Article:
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Monster Energy Is Getting Sued by Universal Now Too for Stealing Beastie Boys Songs

Beastie Boys Monster Energy Universal Lawsuit Video

When surviving Beastie Boys Michael “Mike D” Diamond and Adam “Ad-Rock” Horovitz successfully sued Monster Energy drink for $1.7 million in June for copyright infringement and false endorsement, the side effects were multifaceted.

While that green caffeinated sludge has been linked with physical reactions like stomach achesjitters, or even death, the company’s unauthorized use of “Sabotage,” “Pass the Mic,” “Make Some Noise,” “So What’cha Want,” and “Looking Down the Barrel of a Gun” for a four-minute snowboard clip generated some interesting headlines. This was a humorous saga about the intersection of music business, hip-hop culture, and legalese (“Dope!”), wherein the good guys won and we learned the Beasties “like sports” and that — for better or worse — Mike D and Ad-Rock would no longer record under the Beastie Boys name.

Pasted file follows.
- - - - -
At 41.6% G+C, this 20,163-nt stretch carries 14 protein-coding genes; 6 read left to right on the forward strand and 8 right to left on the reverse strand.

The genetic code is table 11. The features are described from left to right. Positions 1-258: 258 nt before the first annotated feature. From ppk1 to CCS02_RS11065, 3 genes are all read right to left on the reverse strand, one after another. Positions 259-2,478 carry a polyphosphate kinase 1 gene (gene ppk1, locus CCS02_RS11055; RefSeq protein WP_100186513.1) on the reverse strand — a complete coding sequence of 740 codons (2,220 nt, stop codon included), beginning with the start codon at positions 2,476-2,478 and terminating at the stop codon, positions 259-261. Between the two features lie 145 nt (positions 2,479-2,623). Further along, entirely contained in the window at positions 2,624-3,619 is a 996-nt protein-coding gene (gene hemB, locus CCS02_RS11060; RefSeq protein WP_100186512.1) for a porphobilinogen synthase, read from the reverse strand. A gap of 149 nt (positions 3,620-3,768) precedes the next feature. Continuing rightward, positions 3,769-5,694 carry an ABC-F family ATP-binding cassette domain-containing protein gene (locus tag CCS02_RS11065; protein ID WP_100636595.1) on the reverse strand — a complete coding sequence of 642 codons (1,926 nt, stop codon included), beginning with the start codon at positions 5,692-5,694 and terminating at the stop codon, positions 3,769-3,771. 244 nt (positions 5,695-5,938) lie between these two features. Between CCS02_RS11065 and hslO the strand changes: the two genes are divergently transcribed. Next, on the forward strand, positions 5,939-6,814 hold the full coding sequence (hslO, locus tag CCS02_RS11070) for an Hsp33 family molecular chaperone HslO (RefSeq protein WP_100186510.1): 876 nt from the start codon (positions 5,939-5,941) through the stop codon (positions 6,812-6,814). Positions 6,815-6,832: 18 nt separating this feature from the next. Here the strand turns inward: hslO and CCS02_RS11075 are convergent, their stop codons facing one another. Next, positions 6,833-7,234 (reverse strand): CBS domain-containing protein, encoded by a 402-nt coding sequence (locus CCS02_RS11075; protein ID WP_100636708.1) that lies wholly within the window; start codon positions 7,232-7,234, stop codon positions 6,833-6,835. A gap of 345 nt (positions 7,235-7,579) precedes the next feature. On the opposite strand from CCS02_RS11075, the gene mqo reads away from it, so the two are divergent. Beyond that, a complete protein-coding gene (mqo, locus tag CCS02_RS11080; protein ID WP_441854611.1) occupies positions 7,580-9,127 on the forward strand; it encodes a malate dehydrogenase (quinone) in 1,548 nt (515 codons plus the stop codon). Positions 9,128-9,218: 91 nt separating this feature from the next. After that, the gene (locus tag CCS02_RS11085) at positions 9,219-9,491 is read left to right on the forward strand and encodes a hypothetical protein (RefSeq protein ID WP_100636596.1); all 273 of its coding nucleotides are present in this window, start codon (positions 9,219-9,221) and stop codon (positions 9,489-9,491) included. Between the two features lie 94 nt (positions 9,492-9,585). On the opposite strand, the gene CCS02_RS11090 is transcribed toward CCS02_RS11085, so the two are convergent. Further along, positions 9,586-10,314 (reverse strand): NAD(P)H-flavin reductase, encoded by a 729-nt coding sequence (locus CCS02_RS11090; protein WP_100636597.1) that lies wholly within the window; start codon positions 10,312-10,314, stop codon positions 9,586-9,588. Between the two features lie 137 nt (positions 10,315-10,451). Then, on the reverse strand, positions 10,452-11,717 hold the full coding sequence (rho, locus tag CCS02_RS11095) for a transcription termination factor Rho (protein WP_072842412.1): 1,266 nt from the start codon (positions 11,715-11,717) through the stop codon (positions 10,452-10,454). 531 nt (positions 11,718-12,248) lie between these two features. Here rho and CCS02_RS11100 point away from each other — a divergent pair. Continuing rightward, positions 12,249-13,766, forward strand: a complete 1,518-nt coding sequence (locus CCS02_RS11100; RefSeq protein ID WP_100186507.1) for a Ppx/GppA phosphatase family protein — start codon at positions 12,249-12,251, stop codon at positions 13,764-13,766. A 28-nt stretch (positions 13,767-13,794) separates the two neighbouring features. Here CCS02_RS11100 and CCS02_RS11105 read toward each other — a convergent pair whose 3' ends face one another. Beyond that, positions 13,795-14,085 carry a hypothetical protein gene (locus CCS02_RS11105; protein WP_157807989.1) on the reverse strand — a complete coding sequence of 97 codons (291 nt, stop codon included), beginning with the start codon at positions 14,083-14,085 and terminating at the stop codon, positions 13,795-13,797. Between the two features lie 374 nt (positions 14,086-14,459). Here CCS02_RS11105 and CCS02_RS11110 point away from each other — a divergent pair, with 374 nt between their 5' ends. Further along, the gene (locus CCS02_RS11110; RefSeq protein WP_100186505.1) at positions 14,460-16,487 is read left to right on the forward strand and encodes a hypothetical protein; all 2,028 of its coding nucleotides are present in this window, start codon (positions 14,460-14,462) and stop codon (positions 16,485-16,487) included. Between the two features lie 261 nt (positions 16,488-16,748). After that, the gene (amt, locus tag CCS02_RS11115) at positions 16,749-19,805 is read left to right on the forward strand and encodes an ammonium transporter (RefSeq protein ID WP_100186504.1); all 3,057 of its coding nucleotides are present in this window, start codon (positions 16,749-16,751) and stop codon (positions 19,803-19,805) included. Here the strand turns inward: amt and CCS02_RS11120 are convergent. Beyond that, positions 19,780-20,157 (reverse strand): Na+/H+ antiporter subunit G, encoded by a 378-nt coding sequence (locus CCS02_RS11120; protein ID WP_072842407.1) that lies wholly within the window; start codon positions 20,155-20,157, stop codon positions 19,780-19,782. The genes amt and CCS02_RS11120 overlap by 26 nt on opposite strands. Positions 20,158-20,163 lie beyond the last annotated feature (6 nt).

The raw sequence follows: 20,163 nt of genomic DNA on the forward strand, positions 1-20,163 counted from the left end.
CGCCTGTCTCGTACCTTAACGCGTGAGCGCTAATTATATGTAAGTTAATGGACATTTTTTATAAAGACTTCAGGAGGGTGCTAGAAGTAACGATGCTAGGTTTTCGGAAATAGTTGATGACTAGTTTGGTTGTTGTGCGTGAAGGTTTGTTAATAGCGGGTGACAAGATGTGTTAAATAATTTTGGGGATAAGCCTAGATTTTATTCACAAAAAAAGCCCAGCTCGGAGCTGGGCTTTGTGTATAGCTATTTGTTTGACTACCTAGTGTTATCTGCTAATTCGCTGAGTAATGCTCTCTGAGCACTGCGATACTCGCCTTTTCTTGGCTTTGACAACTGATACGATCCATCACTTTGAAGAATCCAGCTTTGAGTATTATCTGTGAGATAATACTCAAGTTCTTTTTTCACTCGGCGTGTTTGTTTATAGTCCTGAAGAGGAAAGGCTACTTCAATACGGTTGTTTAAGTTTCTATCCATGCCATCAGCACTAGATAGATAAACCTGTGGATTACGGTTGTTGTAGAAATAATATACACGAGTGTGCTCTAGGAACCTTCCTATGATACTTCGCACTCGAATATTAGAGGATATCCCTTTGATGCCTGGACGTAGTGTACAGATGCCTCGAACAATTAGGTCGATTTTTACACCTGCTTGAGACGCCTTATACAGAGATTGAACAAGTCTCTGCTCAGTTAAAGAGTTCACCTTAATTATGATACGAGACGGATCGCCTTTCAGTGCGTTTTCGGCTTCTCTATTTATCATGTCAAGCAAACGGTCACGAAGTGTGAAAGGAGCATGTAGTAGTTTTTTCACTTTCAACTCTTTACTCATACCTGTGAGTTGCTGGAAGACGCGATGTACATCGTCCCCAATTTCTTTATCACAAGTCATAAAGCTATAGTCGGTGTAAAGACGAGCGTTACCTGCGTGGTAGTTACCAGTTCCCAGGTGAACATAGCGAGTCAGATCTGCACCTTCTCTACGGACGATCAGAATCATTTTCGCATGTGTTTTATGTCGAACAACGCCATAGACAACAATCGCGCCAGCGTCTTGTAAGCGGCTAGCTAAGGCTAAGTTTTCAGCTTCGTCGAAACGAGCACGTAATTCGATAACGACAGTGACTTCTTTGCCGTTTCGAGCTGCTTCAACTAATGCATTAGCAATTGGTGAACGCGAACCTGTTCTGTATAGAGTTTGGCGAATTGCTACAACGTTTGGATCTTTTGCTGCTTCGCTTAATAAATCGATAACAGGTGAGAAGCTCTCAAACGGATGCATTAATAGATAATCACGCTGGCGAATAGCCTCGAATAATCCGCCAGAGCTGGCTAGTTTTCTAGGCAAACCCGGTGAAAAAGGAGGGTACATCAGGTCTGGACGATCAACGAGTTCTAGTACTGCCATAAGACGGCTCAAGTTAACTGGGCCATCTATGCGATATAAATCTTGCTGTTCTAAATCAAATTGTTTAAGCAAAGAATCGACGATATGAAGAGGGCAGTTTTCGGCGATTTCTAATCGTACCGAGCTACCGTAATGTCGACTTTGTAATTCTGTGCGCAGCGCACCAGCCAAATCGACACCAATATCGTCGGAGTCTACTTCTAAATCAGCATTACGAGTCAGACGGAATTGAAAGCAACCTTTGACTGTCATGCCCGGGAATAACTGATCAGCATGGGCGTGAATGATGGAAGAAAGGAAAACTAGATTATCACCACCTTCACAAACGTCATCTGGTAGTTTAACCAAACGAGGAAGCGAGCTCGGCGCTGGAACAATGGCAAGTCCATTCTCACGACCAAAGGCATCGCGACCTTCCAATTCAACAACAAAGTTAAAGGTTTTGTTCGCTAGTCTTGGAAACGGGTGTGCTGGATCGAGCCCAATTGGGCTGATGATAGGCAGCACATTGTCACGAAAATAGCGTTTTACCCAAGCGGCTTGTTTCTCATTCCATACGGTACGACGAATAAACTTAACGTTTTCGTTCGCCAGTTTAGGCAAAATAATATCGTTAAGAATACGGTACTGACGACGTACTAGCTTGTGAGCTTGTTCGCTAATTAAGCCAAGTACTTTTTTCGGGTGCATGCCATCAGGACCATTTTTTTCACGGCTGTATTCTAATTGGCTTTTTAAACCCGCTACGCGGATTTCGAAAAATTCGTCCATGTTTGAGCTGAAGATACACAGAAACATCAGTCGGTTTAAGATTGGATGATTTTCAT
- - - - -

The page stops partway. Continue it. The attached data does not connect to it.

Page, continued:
After all that, it now seems Universal Music Group wants in on the fun. Sub-label Capitol Records and the Universal-Polygram International Publishing company have sued Monster as well, as Reuters reports, seeking at least $1.2 million for infringement incurred by those five Beastie Boys songs and compositions. Though, surely, this case promises to be less entertaining than the Boys’ own, its merits are proven.

Though Monster may feel this case was “Sabotage”-d, the company probably now feels like it’s “Looking Down the Barrel of a Gun” with this new lawsuit. And despite trying to “Pass the Mic” — err… buck to DJ Z-Trip, who had remixed the Beasties’ music for the mix they used, that claim failed to “Make Some Noise,” other than soliciting a laugh from the judge. If the question now is to Monster, “So What’cha Want”?

The answer has got to be, “For this to all be over as soon as possible.”